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Letter to the Editor: Pulse Ox Newborn Screening Would Save Lives

Small hearts can oftentimes conceal big health and medical challenges, especially when it comes to critical congenital heart disease (CCHD).

As the parent of a baby born with this condition, I know firsthand the devastating effects that heart disease can have. According to the American Heart Association, nearly one in three infants who die from birth defects have a heart defect.

We could save these tiny lives if newborns were appropriately screened for heart defects before being discharged from the hospital. Using a test called pulse oximetry; we can detect low oxygen levels in the blood — a significant indicator of heart issues in babies. Sen. Marty Block has introduced Assembly Bill 1731 to help babies live longer and fuller lives. This simple, non-invasive test could significantly improve the outcomes for thousands of California children. The screening costs about $3 per newborn, according to a large, Bay Area hospital already implementing pulse ox testing.

Moreover, the cost of preventing one baby from having complications if not detected early enough overrides the cost of screening 10,000 newborns. I encourage the California Senate Appropriations Committee to vote aye on AB 1731.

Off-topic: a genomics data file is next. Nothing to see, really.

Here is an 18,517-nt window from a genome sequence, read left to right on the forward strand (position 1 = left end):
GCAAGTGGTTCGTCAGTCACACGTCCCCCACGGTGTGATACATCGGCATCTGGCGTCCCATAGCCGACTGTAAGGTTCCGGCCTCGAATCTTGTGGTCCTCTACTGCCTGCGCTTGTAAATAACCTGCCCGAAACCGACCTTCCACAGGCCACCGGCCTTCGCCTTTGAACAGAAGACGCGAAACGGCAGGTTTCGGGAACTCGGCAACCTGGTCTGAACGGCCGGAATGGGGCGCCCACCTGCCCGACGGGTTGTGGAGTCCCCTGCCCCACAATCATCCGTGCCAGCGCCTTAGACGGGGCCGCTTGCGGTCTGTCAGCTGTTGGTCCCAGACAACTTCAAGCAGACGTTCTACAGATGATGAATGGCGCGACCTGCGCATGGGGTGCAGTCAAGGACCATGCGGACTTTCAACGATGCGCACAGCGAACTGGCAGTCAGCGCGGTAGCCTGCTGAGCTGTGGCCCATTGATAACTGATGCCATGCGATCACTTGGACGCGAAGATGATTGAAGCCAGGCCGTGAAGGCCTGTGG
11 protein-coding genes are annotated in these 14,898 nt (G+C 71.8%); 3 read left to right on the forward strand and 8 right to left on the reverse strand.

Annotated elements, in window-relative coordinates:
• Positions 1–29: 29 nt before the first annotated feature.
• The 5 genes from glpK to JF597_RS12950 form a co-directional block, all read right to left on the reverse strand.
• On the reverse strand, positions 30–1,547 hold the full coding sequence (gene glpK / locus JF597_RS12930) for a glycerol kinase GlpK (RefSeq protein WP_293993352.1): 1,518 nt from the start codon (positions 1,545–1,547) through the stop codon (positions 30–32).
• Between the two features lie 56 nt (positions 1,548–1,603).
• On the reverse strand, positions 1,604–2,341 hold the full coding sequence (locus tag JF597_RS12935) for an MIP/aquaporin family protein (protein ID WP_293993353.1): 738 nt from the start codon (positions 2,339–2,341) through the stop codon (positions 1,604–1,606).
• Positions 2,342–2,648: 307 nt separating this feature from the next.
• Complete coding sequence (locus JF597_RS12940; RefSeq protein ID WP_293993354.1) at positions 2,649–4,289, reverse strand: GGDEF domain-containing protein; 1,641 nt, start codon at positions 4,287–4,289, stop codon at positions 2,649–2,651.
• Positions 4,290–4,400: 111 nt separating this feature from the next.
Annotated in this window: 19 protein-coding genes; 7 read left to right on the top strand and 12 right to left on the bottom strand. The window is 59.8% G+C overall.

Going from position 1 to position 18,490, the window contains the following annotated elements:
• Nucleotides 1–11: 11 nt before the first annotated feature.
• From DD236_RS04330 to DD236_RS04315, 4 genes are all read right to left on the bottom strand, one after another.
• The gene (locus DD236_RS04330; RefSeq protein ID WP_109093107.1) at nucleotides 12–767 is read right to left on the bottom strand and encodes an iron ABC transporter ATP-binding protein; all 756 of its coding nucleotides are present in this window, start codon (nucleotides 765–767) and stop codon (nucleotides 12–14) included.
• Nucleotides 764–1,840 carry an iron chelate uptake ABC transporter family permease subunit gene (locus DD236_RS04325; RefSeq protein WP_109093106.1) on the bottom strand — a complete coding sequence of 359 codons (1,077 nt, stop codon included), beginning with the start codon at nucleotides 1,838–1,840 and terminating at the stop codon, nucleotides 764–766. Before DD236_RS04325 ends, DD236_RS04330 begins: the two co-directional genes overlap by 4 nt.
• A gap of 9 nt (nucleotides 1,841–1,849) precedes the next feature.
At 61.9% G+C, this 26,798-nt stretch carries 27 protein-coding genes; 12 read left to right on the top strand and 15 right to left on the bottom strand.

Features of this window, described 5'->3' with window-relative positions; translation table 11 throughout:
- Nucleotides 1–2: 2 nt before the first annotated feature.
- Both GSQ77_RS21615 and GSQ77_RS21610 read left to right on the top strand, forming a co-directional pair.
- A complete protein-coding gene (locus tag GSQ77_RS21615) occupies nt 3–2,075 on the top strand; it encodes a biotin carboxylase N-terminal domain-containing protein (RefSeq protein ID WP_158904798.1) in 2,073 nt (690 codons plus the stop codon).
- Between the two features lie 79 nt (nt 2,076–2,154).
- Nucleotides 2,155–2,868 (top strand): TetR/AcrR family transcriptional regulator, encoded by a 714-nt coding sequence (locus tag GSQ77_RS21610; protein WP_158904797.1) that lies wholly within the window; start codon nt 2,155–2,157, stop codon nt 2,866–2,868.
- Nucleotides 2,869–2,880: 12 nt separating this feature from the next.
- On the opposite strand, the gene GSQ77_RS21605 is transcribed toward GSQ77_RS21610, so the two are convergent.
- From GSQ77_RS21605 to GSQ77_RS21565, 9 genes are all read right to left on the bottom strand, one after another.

Below is my story and just one reason why we need to support this bill.

My son Logan was born with a congenital heart defect, although at the time of his birth no one had any idea. None of the 3-D ultrasounds before Logan was born showed complications, nor did any of the doctors who examined him at birth find anything wrong. He was born a healthy 8 pounds 4 ounces with all of his fingers and toes. Perfect.

Logan’s adjustment into the world wasn’t an easy one, but we thought his fussiness was colic. At 2 months old, we noticed Logan’s skin appeared blue sometimes. His pediatrician ordered a pulse oximetry test to check the oxygen levels in Logan’s blood, which were gravely low. Local pediatric cardiologist Dr. Bilal Harake informed us that Logan’s heart was severely malformed and that he had the rare condition Taussig-Bing syndrome.

Logan was immediately airlifted to a hospital in Los Angeles that specialized in pediatric heart surgery. Our son’s chest was open for eight hours while surgeons made the necessary repairs to Logan’s heart. We were shocked, scared and confused. Logan recovered in the Cardiothoracic Intensive Care Unit for nearly nine weeks, during which time he had a pacemaker installed because he had developed a heart block from the invasive surgery. We finally held him again one month after the procedures.

Logan was born with a congenital heart defect, although at the time of his birth no one had any idea. (Elliott family photo)
Logan was born with a congenital heart defect, although at the time of his birth no one knew. (Elliott family photo)